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Using sport as a tool to improve young people's sexual and reproductive health and rights advocacy

Sports has been endorsed as an innovative tool of social and sustainable development by the United Nations (UN, 2015; STĂNESCU et al., 2020). Sport is being widely adopted as a social tool by NGOs around the world to boost social campaigns, empower young people by providing them with life skills, and improve their mental and physical health (Asif, 2018). This study explores sport’s innovative role to improve sexual and reproductive health and rights (SRHR) advocacy for young people in Pakistan.

Young people in Pakistan face a number of obstacles that hinder them from exercising fundamental SRHR, which is critical to reducing poverty and enhancing long-term health. SRHR is strongly linked to rights to life, liberty, health, choice, privacy, education, and inclusion (UNFPA). In a population of 200 million, of which young people constitute more than 60 per cent, the unavailability and unpopularity of SRHR has left young people vulnerable (F. Paracha, 2012).

Youth-led NGOs such as Kafka Welfare Organisation (KWO) are stepping into this gap, using sports as a social and development tool to boost SRHR advocacy campaign in Punjab, Pakistan. They integrate sports and SRHR advocacy campaigns and use sports fields as safe spaces. In these safe spaces, young people, regardless of their gender, ethnicity, colour or race, talk openly about SRHR issues, learning from Kafka’s mentors and coaches. Through specifically designed, team-based and objective-oriented sports/physical activities, young people learn life skills, such as leadership, critical thinking, tolerance, confidence, and empathy, and sports skills, such as soccer (Kay, 2009; Schulenkorf, 2010). In addition, they learn about sportsmanship on the field and learn social and moral values that are relevant in their daily lives (Asif, 2018). Lastly, sports gives girls awareness of their bodies, unsettles the gender order, and breaks down social barriers (Women Win).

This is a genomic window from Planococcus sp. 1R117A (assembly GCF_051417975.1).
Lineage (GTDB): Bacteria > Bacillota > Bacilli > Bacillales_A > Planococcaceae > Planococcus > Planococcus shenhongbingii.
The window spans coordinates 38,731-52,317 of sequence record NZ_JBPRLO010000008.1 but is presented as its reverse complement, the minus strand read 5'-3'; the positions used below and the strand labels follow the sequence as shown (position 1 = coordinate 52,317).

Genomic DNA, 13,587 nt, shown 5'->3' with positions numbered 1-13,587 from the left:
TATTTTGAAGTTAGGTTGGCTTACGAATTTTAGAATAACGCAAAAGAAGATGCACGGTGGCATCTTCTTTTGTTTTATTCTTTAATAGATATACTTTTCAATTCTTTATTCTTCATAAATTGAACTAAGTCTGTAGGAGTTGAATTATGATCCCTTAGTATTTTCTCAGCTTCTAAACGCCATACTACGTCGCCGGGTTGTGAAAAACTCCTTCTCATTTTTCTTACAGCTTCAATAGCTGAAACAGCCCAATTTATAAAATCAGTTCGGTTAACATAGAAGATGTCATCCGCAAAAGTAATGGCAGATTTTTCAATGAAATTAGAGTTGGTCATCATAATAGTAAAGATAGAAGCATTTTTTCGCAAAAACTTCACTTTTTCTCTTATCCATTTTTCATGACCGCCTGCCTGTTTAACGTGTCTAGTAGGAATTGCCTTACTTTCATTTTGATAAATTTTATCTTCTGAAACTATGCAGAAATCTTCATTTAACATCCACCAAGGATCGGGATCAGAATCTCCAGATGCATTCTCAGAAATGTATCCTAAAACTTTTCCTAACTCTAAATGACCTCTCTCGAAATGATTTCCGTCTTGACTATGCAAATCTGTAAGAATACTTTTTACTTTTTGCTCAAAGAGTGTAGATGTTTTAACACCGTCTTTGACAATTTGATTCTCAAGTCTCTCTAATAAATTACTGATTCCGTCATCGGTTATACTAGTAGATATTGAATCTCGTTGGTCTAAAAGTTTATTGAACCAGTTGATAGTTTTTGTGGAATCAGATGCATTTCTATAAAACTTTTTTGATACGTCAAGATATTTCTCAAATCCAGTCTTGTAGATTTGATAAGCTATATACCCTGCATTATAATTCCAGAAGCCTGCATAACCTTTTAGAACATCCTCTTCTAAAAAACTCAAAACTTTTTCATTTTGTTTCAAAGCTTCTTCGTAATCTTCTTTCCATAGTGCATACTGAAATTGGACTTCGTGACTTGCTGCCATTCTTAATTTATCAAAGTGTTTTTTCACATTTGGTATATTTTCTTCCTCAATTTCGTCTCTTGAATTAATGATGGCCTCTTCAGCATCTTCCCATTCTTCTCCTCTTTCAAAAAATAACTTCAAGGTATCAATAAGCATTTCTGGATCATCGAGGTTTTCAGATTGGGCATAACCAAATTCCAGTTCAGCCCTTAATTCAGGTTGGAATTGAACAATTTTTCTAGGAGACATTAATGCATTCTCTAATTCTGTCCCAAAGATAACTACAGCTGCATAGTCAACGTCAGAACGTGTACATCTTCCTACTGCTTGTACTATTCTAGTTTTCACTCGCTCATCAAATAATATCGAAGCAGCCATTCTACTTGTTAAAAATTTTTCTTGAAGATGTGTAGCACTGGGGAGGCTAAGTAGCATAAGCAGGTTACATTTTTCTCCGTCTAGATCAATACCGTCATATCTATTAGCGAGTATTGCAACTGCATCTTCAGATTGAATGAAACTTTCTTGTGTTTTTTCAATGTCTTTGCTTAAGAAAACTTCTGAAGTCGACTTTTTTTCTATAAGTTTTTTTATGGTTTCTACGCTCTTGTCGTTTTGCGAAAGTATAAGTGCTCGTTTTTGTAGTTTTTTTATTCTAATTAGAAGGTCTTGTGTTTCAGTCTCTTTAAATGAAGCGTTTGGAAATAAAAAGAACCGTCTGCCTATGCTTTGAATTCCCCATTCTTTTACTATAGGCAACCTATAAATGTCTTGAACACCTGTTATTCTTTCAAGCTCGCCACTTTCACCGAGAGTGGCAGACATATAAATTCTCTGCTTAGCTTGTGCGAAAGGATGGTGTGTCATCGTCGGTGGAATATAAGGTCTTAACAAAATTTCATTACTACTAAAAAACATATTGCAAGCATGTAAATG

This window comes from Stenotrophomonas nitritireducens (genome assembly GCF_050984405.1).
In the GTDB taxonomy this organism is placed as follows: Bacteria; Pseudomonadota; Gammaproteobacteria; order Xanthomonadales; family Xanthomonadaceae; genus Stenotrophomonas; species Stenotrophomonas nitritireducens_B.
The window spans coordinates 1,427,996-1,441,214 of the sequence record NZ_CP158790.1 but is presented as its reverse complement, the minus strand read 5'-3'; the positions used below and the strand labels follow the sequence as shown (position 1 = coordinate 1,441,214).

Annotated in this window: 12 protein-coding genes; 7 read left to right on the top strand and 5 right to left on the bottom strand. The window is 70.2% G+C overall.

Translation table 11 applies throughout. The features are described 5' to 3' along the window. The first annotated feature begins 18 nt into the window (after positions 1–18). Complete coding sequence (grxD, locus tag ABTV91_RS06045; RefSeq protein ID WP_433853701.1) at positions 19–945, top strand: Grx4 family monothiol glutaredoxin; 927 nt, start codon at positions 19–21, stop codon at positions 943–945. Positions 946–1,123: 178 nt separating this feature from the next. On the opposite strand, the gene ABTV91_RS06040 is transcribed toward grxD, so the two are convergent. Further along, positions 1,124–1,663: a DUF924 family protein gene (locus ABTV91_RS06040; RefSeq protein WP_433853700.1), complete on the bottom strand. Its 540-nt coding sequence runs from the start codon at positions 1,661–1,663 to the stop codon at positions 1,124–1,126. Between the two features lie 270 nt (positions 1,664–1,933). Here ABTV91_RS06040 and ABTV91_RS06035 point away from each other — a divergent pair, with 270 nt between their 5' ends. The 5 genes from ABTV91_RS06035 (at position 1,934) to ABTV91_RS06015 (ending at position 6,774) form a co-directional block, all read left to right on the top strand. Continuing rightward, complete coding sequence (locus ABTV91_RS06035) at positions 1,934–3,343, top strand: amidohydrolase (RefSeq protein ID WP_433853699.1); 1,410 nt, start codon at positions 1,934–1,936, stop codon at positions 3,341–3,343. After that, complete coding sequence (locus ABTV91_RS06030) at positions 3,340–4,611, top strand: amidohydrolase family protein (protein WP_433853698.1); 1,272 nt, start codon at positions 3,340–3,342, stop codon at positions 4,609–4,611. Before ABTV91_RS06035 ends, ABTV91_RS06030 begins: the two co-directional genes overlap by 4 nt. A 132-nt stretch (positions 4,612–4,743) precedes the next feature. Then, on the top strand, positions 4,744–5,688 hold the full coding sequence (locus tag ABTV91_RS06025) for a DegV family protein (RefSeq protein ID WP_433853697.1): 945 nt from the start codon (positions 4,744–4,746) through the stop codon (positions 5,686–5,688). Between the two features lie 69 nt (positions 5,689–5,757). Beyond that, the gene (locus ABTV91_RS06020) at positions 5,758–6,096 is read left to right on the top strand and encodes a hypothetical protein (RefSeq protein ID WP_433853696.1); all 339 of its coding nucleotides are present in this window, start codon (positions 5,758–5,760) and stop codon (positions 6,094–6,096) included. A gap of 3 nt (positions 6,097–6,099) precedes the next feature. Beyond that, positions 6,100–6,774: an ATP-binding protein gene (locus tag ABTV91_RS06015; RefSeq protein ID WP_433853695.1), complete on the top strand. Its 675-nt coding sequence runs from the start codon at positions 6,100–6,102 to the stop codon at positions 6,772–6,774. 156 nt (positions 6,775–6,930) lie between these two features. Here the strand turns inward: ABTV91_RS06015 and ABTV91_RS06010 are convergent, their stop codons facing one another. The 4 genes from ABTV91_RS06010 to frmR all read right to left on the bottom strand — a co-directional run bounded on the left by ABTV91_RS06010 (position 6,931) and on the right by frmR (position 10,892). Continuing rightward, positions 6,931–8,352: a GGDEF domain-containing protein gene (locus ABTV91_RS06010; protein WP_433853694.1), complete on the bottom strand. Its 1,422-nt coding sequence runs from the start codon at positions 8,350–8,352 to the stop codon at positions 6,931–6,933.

Social sports programmes and physical activities help to improve mental and physical health of young people by reducing trauma, stress, anxiety and depression (Lyras, 2009; H Mirahmadi, 2016; Kubesch et al., 2003). At the same time, adoption of social values such as inclusion, acceptance, mutual respect, responsibility, discipline, and understanding of diversity help to counter discrimination and breakdown social barriers and isolation (Cardenas 2013; Johns et al., 2014; Hall, 2011; Lyras, 2009; Asif, 2018).

The study has used a qualitative method of open-ended interviews, and analysis of available documents, such as organisational reports and online articles to collect data. Three coaches from Kafka Welfare Organisation (KWO) and the Your Choice Your Life joint programme by KWO and International Youth Alliance for Family Planning (IYAFP) were interviewed and participants’ data were collected from published articles and organisational reports. The collected data was analysed through thematic coding.

One participant said “During activities (…) I experienced equality (…). We are all equal (…) Now I accept people from all backgrounds and cultures”. Sport has the power to help young people transcend barriers and differences by uniting them through friendship and team spirit. Another